The focus of the Swedish case study is diversification of livestock farms and the participating farms investigate possibilities of growing more food for direct human consumption.
Together with the main case study partner, Swedish oat drink company Oatly, a campaign was launched to find farmers willing to complement their livestock production with more edible crops. Over a hundred livestock farmers from all across Sweden applied to be part of the Swedish case study. From these, eleven farms were selected to represent different regions of Sweden - from the very south to as far north as Skellefteå - and at different stages of implementing agroecologial practises on their farms. Common to all farms selected is that they produce ruminant products (beef or lamb meat and/or dairy) and also either already produce crops for direct human consumption or has a will to do so. The key challenge addressed in the case study is diversification as a path to reduce the climate impact of food production, improve outcomes for sustainability, and to provide a route for farmers to take part of the transformation to a food system that can be fitted within the planetary boundaries. Additionally, Oatly is interested in finding concepts for more sustainable cultivation of oats.
The kick-off event started with a farm visit to the Swedish case study champion Adam Arnesson who runs a diversified farm (Jannelund’s farm) in the south central of Sweden where he produces lamb meat, cereals, legumes and vegetables. This farm has been investigated in a previous research project that aimed to analyse what a transition from pure lamb meat production to production of a multitude of crops entails for on-farm sustainability. More information on that can be found in this report: The sustainable farm – does it exist?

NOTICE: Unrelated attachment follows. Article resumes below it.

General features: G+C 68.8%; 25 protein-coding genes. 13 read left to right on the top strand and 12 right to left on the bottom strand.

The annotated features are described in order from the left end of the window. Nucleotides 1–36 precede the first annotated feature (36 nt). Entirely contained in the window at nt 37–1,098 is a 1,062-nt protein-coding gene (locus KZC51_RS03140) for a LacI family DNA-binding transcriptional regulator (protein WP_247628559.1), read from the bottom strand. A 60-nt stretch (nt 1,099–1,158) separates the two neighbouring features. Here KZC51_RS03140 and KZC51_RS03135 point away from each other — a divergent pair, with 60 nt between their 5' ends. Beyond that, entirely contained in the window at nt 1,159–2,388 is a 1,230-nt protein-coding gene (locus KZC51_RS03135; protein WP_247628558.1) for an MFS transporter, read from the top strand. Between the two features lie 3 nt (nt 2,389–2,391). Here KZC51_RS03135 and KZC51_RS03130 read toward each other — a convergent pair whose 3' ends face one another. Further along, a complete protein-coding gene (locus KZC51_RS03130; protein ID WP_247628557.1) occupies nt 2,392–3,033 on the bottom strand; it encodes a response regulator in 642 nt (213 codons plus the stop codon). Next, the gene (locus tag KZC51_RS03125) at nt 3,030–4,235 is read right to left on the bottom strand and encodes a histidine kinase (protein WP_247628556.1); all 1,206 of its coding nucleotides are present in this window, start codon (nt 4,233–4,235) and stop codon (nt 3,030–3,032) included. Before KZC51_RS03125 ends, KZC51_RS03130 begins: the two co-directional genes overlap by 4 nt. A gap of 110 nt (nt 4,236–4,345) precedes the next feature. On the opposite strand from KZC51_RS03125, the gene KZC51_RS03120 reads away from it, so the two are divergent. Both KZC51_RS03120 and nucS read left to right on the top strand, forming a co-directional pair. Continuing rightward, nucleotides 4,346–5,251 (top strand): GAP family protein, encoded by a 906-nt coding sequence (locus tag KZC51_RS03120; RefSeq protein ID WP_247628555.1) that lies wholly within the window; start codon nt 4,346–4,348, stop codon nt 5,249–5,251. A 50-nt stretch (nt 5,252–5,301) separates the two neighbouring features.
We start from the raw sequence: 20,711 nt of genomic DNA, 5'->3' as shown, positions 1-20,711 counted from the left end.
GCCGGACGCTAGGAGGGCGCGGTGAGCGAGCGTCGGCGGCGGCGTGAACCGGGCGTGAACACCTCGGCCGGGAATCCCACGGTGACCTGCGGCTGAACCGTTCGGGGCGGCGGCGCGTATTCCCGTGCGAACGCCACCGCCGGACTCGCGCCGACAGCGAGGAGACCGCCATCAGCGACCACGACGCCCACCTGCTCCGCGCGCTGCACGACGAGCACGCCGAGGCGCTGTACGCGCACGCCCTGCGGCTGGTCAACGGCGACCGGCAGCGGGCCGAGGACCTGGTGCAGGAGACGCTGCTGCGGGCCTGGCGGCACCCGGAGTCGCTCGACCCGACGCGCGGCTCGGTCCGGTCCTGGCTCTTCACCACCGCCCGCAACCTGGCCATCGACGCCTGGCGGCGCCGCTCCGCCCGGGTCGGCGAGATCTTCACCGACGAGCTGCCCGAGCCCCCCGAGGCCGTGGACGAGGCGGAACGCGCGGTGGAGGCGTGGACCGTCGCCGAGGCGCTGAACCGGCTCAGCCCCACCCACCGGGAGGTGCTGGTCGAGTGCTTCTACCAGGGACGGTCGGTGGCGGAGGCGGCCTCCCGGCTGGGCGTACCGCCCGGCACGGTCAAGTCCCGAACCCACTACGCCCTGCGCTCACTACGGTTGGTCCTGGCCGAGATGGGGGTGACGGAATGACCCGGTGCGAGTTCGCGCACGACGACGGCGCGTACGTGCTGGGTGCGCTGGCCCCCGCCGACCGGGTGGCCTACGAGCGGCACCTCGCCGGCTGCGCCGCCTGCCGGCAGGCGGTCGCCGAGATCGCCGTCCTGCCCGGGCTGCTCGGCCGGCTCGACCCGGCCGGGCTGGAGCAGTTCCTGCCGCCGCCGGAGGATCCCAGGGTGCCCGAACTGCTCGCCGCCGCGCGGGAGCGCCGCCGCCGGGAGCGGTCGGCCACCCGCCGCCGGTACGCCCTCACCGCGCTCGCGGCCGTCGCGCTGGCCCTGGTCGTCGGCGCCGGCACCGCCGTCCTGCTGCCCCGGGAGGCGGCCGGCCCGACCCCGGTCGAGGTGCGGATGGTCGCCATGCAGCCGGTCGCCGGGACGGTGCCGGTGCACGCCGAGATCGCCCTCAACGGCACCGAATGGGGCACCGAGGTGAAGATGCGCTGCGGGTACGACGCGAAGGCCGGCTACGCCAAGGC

Photo 1: Farm visit at Jannelund’s farm starts with classic Swedish “fika” – coffee and buns.
After visiting Jannelund, the group gathered at a local inn and the UNISECO project was further introduced. A lecture on sustainable farming was then given by one of the researchers which resulted in a lively and interesting discussion on what sustainability means and how it can be measured.
The day ended with a nice dinner based on locally sourced foods, including lamb from stakeholder champion Adam’s farm, wild foraged garlic, heirloom tomatoes, locally brewed beer and much more.
Photo 2: Dinner at a local inn, enjoying a meal based on locally sources products
The second day was spent on digging deeper into the UNISECO project. The decision support tools that will be used in the project were introduced, practical information was discussed and a workshop aimed at identifying actors and power dynamics in the social-ecological system was held. Farmers were also given the opportunity to discuss in groups about future possibilities for their farms related to the Swedish case study challenge. The next step following the kick-off is the on-farm sustainability assessments and later during 2019, a second workshop to discuss results and begin planning for diversification towards more crops for direct human consumption.